But the agency's Senior Program Director in West Palm Beach told NOAH's board members and staff, that is not nearly enough.

While examining the impact of social programs on the day-to-day living of those in low-income neighborhoods, Jenkins said key questions were asked: "Are neighborhoods safer? Are children doing better in school? The answer came back, 'No.'"

Jenkins was speaking during NOAH's Retreat at the Delray Beach Marriott when she said the answer to the affordable housing crisis might be deeper and broader partnerships between LISC and agencies like NOAH fulfilling a sustainable community agenda.

"If we can select several neighborhoods of choice and opportunity, perhaps we can do a better job. I want to recommit LISC to a deeper partnership with NOAH," she said. "You all are already on the path to a comprehensive approach to community development. You're the type of organization we are interested in partnering with. I wanted to come here and show you my face so when (Executive Director) Thomas (Roberts) mentions LISC, you can have a face to place with the name. We can hold ourselves accountable for what we are promising to do in these neighborhoods. I want you all to look forward to more of us, to LISC."

LISC has been an ardent supporter of NOAH's work in the Glades and Jenkins said she will not let up, vowing to "corral, garner, shape, utilize and leverage every resource we have to improve living conditions of people in our service area."

Jenkins inspired the audience with her passion for uplifting communities and the importance of the work NOAH is doing.

"If we cannot bring our A-game to the table everyday, we need to stay home and go do something else," She said. "Whatever we can do to help you, we will. I know you will be successful because you all are so committed and doing a fantastic job."


With the arrival of a new employee, a staff member's new baby and a new specially equipped bus on the way, there is plenty to be excited about at NOAH's child care centers.

Janice DouglasNew employee Janice Douglas joins the team at Elizabeth Farrar Family Development Center in the Pre-K classroom. She comes with the credentials that NOAH administrators love. She has 11 years experience in child care and has her CDA National certification, First-aid training and a CPR certificate.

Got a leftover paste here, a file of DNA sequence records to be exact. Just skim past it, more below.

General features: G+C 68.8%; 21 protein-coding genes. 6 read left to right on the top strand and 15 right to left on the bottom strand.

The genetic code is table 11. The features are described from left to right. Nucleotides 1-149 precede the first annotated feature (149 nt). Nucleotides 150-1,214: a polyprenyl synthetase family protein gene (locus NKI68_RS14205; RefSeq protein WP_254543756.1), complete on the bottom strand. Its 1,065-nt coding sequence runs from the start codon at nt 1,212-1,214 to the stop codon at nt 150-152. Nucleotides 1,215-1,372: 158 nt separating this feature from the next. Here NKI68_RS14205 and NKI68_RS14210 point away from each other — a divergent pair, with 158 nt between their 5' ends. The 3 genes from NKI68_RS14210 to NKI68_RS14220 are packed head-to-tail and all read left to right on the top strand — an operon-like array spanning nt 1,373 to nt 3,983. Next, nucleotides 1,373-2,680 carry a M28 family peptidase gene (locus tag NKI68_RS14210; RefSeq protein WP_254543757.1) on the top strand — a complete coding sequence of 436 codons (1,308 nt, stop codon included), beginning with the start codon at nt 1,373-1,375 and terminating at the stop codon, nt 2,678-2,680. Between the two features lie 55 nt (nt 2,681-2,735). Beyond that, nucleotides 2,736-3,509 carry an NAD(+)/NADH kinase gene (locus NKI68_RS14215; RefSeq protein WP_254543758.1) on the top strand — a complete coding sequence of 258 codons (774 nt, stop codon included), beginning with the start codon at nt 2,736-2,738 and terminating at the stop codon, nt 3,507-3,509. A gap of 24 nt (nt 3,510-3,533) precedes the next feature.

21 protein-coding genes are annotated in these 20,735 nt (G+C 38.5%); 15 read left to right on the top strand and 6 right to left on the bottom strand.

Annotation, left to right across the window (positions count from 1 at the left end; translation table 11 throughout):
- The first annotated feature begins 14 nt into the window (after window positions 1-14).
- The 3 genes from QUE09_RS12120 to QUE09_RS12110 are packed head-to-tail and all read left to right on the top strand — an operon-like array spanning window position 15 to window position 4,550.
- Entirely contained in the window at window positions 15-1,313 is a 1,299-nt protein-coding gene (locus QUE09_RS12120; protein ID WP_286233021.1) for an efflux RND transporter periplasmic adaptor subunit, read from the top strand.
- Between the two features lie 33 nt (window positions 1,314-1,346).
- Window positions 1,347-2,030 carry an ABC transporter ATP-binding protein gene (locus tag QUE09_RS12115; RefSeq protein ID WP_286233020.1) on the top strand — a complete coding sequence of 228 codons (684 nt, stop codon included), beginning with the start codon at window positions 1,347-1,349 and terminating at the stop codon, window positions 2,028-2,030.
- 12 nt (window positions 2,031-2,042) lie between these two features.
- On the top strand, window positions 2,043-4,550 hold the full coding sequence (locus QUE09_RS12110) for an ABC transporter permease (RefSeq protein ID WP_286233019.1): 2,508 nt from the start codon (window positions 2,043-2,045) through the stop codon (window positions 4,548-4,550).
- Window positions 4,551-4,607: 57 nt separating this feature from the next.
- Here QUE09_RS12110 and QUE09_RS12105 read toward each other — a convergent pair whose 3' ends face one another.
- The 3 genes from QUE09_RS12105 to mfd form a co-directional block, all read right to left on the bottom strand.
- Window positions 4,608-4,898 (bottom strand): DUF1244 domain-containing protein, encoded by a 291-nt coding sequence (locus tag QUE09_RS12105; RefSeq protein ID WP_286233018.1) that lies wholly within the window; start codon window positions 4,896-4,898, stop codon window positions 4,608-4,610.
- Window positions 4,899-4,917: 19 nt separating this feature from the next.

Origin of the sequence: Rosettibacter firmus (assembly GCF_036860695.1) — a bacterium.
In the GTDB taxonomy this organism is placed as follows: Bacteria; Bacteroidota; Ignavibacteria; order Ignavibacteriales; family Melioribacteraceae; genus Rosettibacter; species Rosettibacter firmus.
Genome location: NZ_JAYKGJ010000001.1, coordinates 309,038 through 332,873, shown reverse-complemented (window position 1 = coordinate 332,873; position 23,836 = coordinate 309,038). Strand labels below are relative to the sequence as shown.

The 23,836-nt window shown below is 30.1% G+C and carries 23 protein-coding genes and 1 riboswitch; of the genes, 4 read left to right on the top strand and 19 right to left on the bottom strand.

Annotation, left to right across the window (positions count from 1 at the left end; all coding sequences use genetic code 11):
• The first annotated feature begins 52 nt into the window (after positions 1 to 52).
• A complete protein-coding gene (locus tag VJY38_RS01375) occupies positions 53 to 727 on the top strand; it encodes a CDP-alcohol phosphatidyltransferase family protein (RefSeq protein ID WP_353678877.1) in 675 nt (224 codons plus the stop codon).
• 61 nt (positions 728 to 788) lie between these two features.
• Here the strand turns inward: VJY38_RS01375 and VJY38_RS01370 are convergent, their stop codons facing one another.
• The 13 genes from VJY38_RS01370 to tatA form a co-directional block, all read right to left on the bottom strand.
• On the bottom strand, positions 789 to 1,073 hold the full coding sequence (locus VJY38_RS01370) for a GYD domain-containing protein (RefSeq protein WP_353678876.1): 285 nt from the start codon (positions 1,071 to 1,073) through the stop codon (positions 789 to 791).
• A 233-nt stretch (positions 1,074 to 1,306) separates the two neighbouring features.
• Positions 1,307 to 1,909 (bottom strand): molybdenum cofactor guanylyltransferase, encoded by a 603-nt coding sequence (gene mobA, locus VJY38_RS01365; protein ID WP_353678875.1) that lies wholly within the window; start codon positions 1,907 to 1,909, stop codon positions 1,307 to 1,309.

were able to get in on some of the kids' fun and enjoy some good food, too during a June 15 Father's Day luncheon. The fathers and children enjoyed Chicken Pot Pie with a biscuit and fruit.



NOAH KidsChildren in the Mary Alice Fortin Center's Toddler 2 and Pre-K class are proud recipients of reading certificates from the Clarence Anthony Branch Library in South Bay. The children participated in Palm Beach County's "Read All About It" Summer Reading Program sponsored by U.S. Sugar Corp.

Kids at the South Bay centers also cooled off a hot July day with Splash Day when director Matilda Edwards brought in her waterslide for the children to enjoy. The younger children cooled off in a small inflatable pool.

Thanks to the fundraising efforts of Bethesday-By-the-Sea, the Mary Alice Fortin Foundation and the John S. and James L. Knight Foundation, a new, 22-passenger Kidette Mini-Bus has been ordered. The bus will be used to transport children from all three of NOAH's child care centers to cultural events and enrichment activities. It also will transport parents and children to NOAH's Parenting Center.

Wilneshia Thompson, a secretary in the Mary Alice Fortin Family Development Center (For special needs children) gave birth to a baby girl in August. Wilneshia joined NOAH's staff in February. She and baby are doing fine, Edwards said, offering a warm and enthusiastic congratulations to the new parent.